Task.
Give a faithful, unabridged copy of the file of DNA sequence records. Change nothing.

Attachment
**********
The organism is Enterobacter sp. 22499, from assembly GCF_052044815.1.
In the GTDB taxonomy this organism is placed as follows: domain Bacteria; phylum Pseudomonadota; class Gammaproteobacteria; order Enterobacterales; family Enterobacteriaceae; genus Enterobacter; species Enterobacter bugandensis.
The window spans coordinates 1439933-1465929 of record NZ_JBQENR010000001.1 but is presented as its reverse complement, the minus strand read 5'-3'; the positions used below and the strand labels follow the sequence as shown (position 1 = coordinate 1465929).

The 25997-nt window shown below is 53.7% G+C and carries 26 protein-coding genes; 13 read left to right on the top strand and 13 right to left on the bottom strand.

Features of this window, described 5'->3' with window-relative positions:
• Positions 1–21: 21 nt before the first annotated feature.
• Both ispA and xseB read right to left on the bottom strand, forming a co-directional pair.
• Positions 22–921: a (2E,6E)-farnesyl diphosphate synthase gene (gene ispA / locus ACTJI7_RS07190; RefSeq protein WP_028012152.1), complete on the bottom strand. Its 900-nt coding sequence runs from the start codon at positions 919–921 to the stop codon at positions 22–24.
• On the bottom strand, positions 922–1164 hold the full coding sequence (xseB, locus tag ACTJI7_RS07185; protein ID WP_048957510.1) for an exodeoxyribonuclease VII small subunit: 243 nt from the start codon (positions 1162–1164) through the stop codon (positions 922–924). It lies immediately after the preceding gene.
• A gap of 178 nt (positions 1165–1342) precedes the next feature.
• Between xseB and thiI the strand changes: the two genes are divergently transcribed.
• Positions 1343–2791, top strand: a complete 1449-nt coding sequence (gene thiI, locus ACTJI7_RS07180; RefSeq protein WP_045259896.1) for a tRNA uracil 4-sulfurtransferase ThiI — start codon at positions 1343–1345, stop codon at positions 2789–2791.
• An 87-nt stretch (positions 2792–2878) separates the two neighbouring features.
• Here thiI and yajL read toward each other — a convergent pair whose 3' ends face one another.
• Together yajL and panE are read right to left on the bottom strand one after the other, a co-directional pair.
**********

The organism is Enterobacter sp. 22499, from assembly GCF_052044815.1.
In the GTDB taxonomy this organism is placed as follows: domain Bacteria; phylum Pseudomonadota; class Gammaproteobacteria; order Enterobacterales; family Enterobacteriaceae; genus Enterobacter; species Enterobacter bugandensis.
The window spans coordinates 1439933-1465929 of record NZ_JBQENR010000001.1 but is presented as its reverse complement, the minus strand read 5'-3'; the positions used below and the strand labels follow the sequence as shown (position 1 = coordinate 1465929).

The 25997-nt window shown below is 53.7% G+C and carries 26 protein-coding genes; 13 read left to right on the top strand and 13 right to left on the bottom strand.

Features of this window, described 5'->3' with window-relative positions:
• Positions 1–21: 21 nt before the first annotated feature.
• Both ispA and xseB read right to left on the bottom strand, forming a co-directional pair.
• Positions 22–921: a (2E,6E)-farnesyl diphosphate synthase gene (gene ispA / locus ACTJI7_RS07190; RefSeq protein WP_028012152.1), complete on the bottom strand. Its 900-nt coding sequence runs from the start codon at positions 919–921 to the stop codon at positions 22–24.
• On the bottom strand, positions 922–1164 hold the full coding sequence (xseB, locus tag ACTJI7_RS07185; protein ID WP_048957510.1) for an exodeoxyribonuclease VII small subunit: 243 nt from the start codon (positions 1162–1164) through the stop codon (positions 922–924). It lies immediately after the preceding gene.
• A gap of 178 nt (positions 1165–1342) precedes the next feature.
• Between xseB and thiI the strand changes: the two genes are divergently transcribed.
• Positions 1343–2791, top strand: a complete 1449-nt coding sequence (gene thiI, locus ACTJI7_RS07180; RefSeq protein WP_045259896.1) for a tRNA uracil 4-sulfurtransferase ThiI — start codon at positions 1343–1345, stop codon at positions 2789–2791.
• An 87-nt stretch (positions 2792–2878) separates the two neighbouring features.
• Here thiI and yajL read toward each other — a convergent pair whose 3' ends face one another.
• Together yajL and panE are read right to left on the bottom strand one after the other, a co-directional pair.